Aretha Franklin died this week in Detroit at the age of seventy-six. Her accomplishments are too many and great to capture here in words, at least mine anyway. Remembrances from Doc Woods and Patterson Hood follow related selections from her soulful catalogue.

It was just two months ago that Franklin appeared in this space in a clip memorializing her Blues Brothers scene-mate Matt “Guitar” Murphy, who passed in June. Naturally, that scene, like any other in which Franklin appeared (e.g., supra), belonged to Franklin.    Continue reading

Guitar Jam

Matt “Guitar” Murphy passed on to a more soulful realm late last week. Murphy played with Howlin’ Wolf and many other blues and rock ‘n’ roll notables, including Memphis Slim, and was a member of the Blues Brothers. This week’s Jam has three parts: first, a 1963 selection featuring Murphy with Memphis Slim; second, a portion of Murphy’s appearance in the 1980 movie The Blues Brothers, in which he played a fictionalized version of himself and appears alongside Aretha Franklin, who portrays his wife; and third, a 1978 live performance by the Blues Brothers that features Murphy:

Was Not Jam

As with the talk radio shows that preceded them, successful podcasts come in two general types: those that draw listeners due to a robust guest list, and those that draw listeners due to the charisma of and chemistry created by the host(s). You tune into the first one because it has Taylor Swift on this week, and you just love Taylor and everything about her. You tune into the second one because you think the host is funny or insightful, and you understand that the format calls for guest interviews but just wish it would get back to the action of the show itself. Marc Maron’s WTF Podcast is the first sort of podcast, and I wish he didn’t have such a good guest list.

Maron is the Larry King of the podcast world. I don’t really mean that as a compliment, although it does attest to a certain accomplishment of volume and recognition of relative status. The comparison arises out of the apparent fact that neither do much preparation prior to interviewing their subjects. Standing alone, it’s at least an academically interesting approach, but, as with many such approaches, it can fall apart under practical application, especially when coupled with proclivity for interrupting the subject. For Maron, the interview organization almost always takes the form of a chronological, biographical framework, and the result often essentially is a guest haltingly reciting his or her Wikipedia page. As a means of introducing a subject to an unfamiliar audience, I suppose one could do worse. The point of podcasts in general, I’d thought, and podcasts like Maron’s, I’d assumed, though, was to do more than that, to go deeper than that. Maybe not. Maybe the point of podcasts is to sell underwear and postage stamps. The point: if you aren’t going to do much prep, let the thing breathe. It’s ok if you don’t quite know what you’re talking about, but it might be better to acknowledge that and let the person who does do the talking.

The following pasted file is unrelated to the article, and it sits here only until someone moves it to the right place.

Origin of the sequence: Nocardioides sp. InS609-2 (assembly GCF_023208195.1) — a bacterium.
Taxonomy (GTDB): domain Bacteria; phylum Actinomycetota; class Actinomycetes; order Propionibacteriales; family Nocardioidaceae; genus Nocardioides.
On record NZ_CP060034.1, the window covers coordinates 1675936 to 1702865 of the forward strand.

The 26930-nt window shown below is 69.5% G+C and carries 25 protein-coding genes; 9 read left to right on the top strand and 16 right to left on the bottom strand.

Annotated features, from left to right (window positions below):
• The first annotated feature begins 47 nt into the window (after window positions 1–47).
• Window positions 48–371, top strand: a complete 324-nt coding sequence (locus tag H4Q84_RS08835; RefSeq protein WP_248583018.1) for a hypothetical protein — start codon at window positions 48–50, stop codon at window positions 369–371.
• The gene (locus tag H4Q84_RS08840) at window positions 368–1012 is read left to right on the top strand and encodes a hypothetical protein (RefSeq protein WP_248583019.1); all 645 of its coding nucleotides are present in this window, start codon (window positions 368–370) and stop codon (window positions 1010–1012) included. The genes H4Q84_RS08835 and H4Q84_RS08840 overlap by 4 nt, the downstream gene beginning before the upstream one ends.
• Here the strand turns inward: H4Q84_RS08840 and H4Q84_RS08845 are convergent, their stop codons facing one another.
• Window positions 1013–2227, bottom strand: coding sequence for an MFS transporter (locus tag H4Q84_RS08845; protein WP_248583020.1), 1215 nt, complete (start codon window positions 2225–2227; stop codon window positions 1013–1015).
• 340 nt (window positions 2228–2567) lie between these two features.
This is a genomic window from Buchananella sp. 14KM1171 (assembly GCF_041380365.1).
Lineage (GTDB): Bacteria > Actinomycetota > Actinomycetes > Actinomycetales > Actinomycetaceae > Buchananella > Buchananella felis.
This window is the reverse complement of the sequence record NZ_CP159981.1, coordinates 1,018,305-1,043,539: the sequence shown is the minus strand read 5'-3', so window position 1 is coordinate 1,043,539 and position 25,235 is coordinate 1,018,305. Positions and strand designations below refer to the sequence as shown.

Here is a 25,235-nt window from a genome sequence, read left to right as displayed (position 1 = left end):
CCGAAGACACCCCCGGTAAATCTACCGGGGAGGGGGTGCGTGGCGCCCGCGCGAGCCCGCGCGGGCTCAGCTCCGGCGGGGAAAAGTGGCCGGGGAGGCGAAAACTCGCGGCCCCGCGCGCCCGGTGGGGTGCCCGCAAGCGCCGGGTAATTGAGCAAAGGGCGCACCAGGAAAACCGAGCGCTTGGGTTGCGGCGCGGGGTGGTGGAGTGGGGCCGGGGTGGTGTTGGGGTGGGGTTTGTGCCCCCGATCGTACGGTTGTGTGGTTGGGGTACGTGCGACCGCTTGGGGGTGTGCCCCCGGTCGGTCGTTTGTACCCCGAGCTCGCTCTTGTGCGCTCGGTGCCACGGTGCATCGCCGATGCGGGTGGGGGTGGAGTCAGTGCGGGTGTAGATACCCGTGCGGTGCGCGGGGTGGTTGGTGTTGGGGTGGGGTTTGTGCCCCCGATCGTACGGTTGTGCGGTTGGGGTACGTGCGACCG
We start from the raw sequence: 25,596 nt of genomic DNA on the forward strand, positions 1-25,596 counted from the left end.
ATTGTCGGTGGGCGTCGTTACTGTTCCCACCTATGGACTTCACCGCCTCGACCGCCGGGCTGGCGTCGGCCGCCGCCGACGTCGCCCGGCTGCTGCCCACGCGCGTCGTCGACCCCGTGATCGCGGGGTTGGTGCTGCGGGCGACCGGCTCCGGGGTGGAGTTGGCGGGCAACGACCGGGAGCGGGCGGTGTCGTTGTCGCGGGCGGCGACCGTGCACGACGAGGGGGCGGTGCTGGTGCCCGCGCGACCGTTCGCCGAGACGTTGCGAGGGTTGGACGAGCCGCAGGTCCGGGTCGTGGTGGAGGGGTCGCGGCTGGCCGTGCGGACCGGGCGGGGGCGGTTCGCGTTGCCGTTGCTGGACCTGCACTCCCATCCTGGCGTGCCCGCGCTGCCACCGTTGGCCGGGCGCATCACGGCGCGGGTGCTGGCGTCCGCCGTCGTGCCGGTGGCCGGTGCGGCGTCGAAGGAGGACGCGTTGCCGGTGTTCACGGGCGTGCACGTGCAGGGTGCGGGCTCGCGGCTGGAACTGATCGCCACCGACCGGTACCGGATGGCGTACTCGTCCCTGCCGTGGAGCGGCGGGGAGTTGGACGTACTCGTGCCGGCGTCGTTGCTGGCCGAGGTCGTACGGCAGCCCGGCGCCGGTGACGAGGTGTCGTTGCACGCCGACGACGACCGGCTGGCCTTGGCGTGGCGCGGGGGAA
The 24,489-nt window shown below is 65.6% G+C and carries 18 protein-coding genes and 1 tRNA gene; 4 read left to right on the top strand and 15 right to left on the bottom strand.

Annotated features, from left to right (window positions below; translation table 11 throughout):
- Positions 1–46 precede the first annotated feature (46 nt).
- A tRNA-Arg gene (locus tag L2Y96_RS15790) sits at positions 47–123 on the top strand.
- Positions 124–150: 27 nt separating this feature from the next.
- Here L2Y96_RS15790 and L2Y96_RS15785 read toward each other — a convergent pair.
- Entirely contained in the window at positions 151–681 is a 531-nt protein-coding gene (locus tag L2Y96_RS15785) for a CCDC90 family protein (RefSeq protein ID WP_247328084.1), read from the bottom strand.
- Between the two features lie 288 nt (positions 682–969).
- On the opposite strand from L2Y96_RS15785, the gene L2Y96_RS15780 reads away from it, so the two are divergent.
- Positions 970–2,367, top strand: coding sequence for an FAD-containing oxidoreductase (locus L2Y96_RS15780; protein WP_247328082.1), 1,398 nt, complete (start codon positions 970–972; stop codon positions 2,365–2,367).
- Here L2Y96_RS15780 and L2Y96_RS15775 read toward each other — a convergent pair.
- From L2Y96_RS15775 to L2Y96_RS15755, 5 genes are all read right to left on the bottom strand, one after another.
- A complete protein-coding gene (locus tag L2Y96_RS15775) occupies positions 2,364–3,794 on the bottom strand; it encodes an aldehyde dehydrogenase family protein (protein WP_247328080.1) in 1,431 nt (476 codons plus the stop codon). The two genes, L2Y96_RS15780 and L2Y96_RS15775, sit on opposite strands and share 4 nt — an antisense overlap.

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Don Was has to be one of the coolest guys around. The Detroit native is an instrumentalist, bandleader, movie director, and Grammy-winning producer whose list of credits nearly is as long as it is prestigious. He also serves as the president of Blue Note Records. Was should make an excellent interview subject. Maron’s handling of him revealed little in the way of beneath-the-surface insights, however; the host seemed more intent on having his guest drop as many famous names as possible than delving into interesting stories.

One very small nugget that managed to leak out from the smothering, Chris-Farley-Show-without-the-laughs treatment, though, was an early musical memory Was recalled with some detail, “a really important thing that happened to me when I was about fourteen.” While waiting in the car for his mother, he heard a Joe Henderson song called “Mode For Joe” and described Henderson’s saxophone solo as “howling with anguish through the horn. He was speaking to me. I was stunned to hear this.” (Maron cuts in, confusing “anguish” with “anger,” and things move on from there.)

Because Was seems like the kind of guy who has musical recommendations up on which you actually ought to follow, this week’s Jam is “Mode For Joe,” a Memorial Day weekend offering to the fallen memory of the potential of an engaging Don Was podcast interview:

Continuing Education Jam

Before lunch yesterday, I learned two things. The second was that former St. Louis Cardinals shortstop Ozzie Smith, one of the most talented and popular players in MLB history, began his career in San Diego. Smith made his major-league debut with the Padres in 1978 and spent four seasons with them before they traded him to the Cardinals following the strike-shortened 1981 season. (In digging into this news-to-me, I also discovered that the Detroit Tigers were the first team to draft Smith, but he didn’t sign with them after they picked him in the seventh round in 1976. San Diego picked him in the fourth round the following year and he signed.)

The first thing I learned yesterday morning was that Dolly Parton is the author of the Whitney Houston hit “I Will Always Love You.” Parton’s original version is this week’s Jam:

WTF: Welcome Back Kozma